Oliver Sacks

Oliver
Sacks
1933
2015

British-American Neurologist, Naturalist and Author who explored the brain’s strangest pathways, best known for Movies: Awakenings, The Music Never Stopped, and At First Sight as well as for his Books: The Man Who Mistook His Wife For A Hat, On the Move: A Life, and Musicophilia

Author Quotes

The best way of doing this, I found, was to write, to describe the hallucination in clear, almost clinical detail, and, in so doing, become an observer, even an explorer, not a helpless victim of the craziness inside me.

The mare in nightmare originally referred to a demonic woman who suffocated sleepers by lying on their chests (she was called Old Hag in Newfoundland).

The tri-tone - an augmented fourth (or, in hazz parlance, a flatted fifth) - is a difficult interval to sing and has often been regarded as having an ugly, uncanny, or even diabolical quality. Its use was forbidden in early ecclesiastical music, and early theorists called it diabolus in musica (the devil in music). But Tartini used it, for this very reason, in his Devil's Trill Sonata for violin. Though the raw tri-tone sounds so harsh, it is easily filled out with another tri-tone to form a diminished seventh. And this, the Oxford Companion to Music notes, has a luscious effect... The chord is indeed the most Protean in all harmony. In England the nickname has been given it of 'The Clapham Junction of Harmony' - from a railway station in London where so many lines join that once arrived there one can take a train for almost anywhere else.

They remind us that we are overdeveloped in terms of mechanical skill, but lacking in intelligence, intuition, biological knowledge; and it is this, above all, that we must regain not only in medicine, but in science in general.

To live on a day-to-day basis is insufficient for human beings; we need to transcend, transport, escape; we need meaning, understanding, and explanation; we need to see over-all patterns in our lives. We need hope, the sense of a future. And we need freedom (or, at least, the illusion of freedom) to get beyond ourselves, whether with telescopes and microscopes and our ever-burgeoning technology, or in states of mind that allow us to travel to other worlds, to rise above our immediate surroundings.

We now know that memories are not fixed or frozen, like Proust's jars of preserves in a larder, but are transformed, disassembled, reassembled, and re-categorized with every act of recollection.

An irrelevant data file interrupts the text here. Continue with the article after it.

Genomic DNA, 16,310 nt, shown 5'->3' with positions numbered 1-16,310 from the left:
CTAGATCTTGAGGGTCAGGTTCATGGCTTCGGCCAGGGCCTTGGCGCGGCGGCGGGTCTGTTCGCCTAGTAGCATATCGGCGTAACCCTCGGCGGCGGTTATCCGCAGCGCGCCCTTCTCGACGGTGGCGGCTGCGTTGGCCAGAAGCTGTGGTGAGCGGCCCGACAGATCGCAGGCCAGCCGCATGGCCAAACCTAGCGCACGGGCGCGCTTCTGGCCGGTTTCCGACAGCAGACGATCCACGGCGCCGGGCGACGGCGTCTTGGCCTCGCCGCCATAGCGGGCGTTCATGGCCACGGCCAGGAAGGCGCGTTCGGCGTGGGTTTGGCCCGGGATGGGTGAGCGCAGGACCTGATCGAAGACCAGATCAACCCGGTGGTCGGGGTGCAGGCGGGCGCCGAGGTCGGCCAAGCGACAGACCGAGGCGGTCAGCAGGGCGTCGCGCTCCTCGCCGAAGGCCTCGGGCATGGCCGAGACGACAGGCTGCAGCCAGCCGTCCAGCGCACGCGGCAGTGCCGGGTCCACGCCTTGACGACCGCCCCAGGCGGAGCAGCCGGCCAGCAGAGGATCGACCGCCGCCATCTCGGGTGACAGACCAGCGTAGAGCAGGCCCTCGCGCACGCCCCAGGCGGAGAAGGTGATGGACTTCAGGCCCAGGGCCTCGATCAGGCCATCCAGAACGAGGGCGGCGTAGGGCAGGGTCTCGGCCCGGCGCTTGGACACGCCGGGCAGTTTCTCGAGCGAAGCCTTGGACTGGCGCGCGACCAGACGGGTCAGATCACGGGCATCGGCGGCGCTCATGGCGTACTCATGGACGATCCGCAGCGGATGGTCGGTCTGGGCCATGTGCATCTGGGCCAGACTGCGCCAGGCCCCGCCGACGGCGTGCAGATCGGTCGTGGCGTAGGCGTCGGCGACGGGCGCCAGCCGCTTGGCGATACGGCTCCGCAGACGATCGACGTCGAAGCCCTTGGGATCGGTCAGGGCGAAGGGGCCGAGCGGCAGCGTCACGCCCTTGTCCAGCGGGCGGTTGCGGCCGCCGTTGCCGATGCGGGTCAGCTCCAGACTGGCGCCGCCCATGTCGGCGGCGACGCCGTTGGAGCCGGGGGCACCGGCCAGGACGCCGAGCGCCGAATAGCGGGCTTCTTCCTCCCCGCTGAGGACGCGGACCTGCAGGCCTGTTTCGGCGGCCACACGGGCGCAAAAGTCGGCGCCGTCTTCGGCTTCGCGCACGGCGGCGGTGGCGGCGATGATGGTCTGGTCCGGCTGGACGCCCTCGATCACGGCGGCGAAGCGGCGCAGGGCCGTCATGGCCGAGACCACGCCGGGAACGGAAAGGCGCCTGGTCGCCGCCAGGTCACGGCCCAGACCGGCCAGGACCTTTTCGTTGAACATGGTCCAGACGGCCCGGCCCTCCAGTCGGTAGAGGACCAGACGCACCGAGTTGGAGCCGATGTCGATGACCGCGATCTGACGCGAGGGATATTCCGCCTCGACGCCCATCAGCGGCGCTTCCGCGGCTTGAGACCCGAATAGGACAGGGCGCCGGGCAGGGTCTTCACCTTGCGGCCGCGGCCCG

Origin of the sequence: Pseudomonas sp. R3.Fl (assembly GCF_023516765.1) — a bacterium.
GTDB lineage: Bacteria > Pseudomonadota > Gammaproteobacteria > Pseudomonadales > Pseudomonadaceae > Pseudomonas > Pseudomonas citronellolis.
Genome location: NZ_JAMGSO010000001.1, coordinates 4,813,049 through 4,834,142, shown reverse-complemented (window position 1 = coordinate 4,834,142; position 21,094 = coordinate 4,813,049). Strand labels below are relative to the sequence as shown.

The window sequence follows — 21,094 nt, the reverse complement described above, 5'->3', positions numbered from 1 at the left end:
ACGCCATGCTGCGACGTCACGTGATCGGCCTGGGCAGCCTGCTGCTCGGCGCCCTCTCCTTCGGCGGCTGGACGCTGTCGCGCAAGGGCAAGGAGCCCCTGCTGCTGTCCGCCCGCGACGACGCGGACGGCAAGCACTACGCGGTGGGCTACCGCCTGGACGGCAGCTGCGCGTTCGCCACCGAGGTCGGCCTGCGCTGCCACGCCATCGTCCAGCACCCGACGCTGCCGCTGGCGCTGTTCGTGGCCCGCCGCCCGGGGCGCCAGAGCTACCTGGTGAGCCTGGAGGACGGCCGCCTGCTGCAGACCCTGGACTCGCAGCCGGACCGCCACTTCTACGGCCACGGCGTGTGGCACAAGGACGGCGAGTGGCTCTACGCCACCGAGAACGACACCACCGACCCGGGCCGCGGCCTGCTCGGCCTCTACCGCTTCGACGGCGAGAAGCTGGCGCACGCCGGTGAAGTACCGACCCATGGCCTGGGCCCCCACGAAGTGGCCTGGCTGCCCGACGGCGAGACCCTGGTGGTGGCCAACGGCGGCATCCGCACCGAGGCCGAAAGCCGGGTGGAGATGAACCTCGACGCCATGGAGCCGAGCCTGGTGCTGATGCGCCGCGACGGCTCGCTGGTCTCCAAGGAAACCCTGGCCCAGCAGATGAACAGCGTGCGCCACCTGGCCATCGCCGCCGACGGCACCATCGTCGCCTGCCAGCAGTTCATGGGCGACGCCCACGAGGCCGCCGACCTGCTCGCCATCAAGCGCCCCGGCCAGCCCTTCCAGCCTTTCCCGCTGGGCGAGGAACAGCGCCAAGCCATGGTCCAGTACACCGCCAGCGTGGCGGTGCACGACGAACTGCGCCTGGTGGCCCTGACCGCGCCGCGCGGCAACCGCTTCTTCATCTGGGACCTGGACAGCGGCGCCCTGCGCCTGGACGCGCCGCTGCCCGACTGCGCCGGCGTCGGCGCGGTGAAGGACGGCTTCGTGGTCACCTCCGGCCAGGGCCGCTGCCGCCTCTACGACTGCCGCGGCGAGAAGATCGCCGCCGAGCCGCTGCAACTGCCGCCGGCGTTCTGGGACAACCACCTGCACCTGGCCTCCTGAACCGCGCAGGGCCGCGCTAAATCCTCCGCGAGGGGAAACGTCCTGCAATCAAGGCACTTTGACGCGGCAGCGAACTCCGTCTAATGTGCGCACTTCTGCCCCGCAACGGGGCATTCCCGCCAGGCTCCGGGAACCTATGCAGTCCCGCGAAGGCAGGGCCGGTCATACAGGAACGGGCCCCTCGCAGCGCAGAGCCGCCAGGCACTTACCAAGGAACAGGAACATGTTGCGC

When I was twelve, a perceptive schoolmaster wrote in his report, Sacks will go far, if he does not go too far, and this was often the case.

You have done useful, honorable work. Come home. All is forgiven.

I sometimes wonder why I pushed myself so relentlessly in weight lifting. My motive, I think, was not an uncommon one; I was not the ninety-eight-pound weakling of bodybuilding advertisements, but I was timid, diffident, insecure, submissive. I became strong?very strong?with all my weight lifting but found that this did nothing for my character, which remained exactly the same.

If a man has lost a leg or an eye, he knows he has lost a leg or an eye; but if he has lost a self - himself - he cannot know it, because he is no longer there to know it.

In the course of a short city-block this frantic old woman frenetically caricatured the features of forty or fifty passers-by, in a quick-fire sequence of kaleidoscopic imitations, each lasting a second or two, sometimes less, and the whole dizzying sequence scarcely more than two minutes. And there were ludicrous imitations of the second and third order; for the people in the street, startled, outraged, bewildered by her imitations, took on these expressions in reaction to her; and those expressions, in turn, were re-reflected, re-directed, re-distorted, by the Touretter, causing a still greater degree of outrage and shock. This grotesque, involuntary resonance, or mutuality, by which everyone was drawn into an absurdly amplifying interaction, was the source of the disturbance I had seen from a distance. This woman who, becoming everybody, lost her own self, became nobody. This woman with a thousand faces, masks, personae- how must it be for her in this whirlwind of identities? The answer came soon- and not a second too late; for the build-up of pressures, both hers and others?, was fast approaching the point of explosion. Suddenly, desperately, the old woman turned aside, into an alley-way which led off the main street. And there, with all the appearances of a woman violently sick, she expelled, tremendously accelerated and abbreviated, all the gestures, the postures, the expressions, the demeanors, the entire behavioral repertoires, of the past forty or fifty people she had passed. She delivered one vast, pantomimic regurgitation, in which the engorged identities of the last fifty people who had possessed her were spewed out. And if the taking-in had lasted two minutes, the throwing-out was a single exhalation- fifty people in ten seconds, a fifth of a second or less for the time-foreshortened repertoire of each person. I was later to spend hundreds of hours, talking to, observing, taping, learning from, Tourette patients. Yet nothing, I think, taught me as much, as swiftly, as penetratingly, as overwhelmingly as that phantasmagoric two minutes in a New York street.